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6 Ecommerce marketing mistakes you need to avoid

One of the most common excuses for not doing more e-commerce marketing is “I can’t do it. It’s too technical. I might fail.” While marketing can be technical, it’s not the reason why online stores fail at it. They fail because they’re probably making one of the following e-commerce marketing mistakes:

1. You are only doing “sales-focused” marketing

Marketing is always an integral part of any business. You can’t sell anything without marketing. But with the constant flow of media and ads that customers experience, people can get tired of constantly being sold to.

Instead, create content that isn’t explicitly selling anyone anything. You should have the mindset of giving value to get value. It’s the inbound methodology of marketing, better known as content-driven commerce.

Content is not always for selling but also for giving value

Here’s an illustration. Let’s say that your store sells candles. You could write a blog post titled “5 Benefits of Lavender Candles.” That’s not a bad choice, and it leads easily into selling your candles at the end of the article, with a line that says, “Explore our range of lavender candles!”

But it’s still a little too sales-focused. For an article that gives more value than it sells, you could write a blog post titled, “Natural Ways to Fight Insomnia.” It would be an educational article that focuses on solutions for people to sleep, one of which is lighting a soothing candle while you prep for bed.

This article is more genuine and authentic because it has a more noble cause. Customers feel like they’re learning something real, not just being sold to. And even if they don’t end up buying from you, they’re more likely to think fondly of your brand the next time they need a candle.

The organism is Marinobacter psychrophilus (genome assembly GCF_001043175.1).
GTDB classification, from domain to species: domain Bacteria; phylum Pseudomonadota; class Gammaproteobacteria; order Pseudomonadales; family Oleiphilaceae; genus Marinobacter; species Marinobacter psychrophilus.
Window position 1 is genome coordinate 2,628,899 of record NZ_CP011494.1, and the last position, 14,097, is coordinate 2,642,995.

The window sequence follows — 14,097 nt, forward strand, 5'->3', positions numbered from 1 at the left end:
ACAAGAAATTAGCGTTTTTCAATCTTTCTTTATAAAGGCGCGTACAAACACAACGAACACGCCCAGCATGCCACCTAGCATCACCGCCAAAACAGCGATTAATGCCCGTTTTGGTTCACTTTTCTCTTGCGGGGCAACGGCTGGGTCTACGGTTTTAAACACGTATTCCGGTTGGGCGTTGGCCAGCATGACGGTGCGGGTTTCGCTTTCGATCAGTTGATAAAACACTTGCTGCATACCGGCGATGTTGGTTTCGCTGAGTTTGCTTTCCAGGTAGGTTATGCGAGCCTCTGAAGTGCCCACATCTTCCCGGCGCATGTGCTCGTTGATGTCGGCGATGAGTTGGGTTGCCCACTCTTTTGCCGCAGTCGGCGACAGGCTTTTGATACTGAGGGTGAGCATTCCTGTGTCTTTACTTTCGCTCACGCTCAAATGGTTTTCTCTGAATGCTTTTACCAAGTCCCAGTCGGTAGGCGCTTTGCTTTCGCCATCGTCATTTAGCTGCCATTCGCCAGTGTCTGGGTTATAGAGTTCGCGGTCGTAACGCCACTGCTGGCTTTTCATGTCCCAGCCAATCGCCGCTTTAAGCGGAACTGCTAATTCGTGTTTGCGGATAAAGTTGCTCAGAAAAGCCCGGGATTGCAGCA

Here’s how you should look at it: Customers want to buy but don’t want to be sold at.

Give content, get profit

Shopify experts checking their monthly report

One of the respected names when it comes to marketing is wine connoisseur and marketing behemoth, Gary Vaynerchuk. He has a TON of content. On his YouTube channel alone, he has thousands of videos, with more than two million subscribers. Being the smart entrepreneur he is, he knows that producing valuable content is great for your brand.


He is a very insightful man, so if you watch his daily vlogs, you’ll notice that he is just being followed around by a cameraman, waiting for a marketing idea to be dropped. And even that simple of a video concept is highly effective. Brands big and small are lining up to get Gary Vee for talks, advice and personal consultation.

Quality over AND quantity

But Vaynerchuk’s success isn’t just thanks to the amount of content he produces. It’s also about quality. When thinking about the quality you just have to answer these questions:

  • Will my customers get value if I do this?
  • What do they need related to my industry?
  • What are the questions they’re asking?

Create content for that. Be consistent. Regularly post content. This makes you visible to your target audiences. Decide on days of the week you would post content or a specific content type.

2. You don’t answer customers’ questions about you immediately

You only have 15 seconds to convince a visitor to stay at your store. You have to make those 15 seconds count.

Within 15 seconds, your homepage should answer all these questions in the customers’ mind:

  • Who is this brand?
    Brand name, about page, tone and aesthetic
  • What do they sell?
    Bestsellers, at-a-glance-product info, high-quality images.
  • Is it for me?
    The why’s of the product. Why should I buy this, why should I buy this from you?
  • What’s next?
    Calls-to-action

A very good example of this is a Shopify store called Death Wish Coffee Company. Let’s break the homepage down. You can see how they answer all the above questions and include CTAs: “Select grind,” “Buy now,” and “Shop” and “Subscribe.”

Always immediately answer these questions so people can instantly identify who you are and what you do.

3. Discounts as band-aids for low sales

Promos are a great marketing tool to stimulate more sales. It’s also the best way to introduce new products and services. But there are cases in which they might not be the best solution to boost your sales.

If you have low sales, check your data first. It could be that you need more marketing campaigns or you need to change your target audience altogether, or something else.

Constantly having promos can lead customers to expect a discount every time they buy from you. Which means they’ll never buy at full price, and your sales will be consistently low.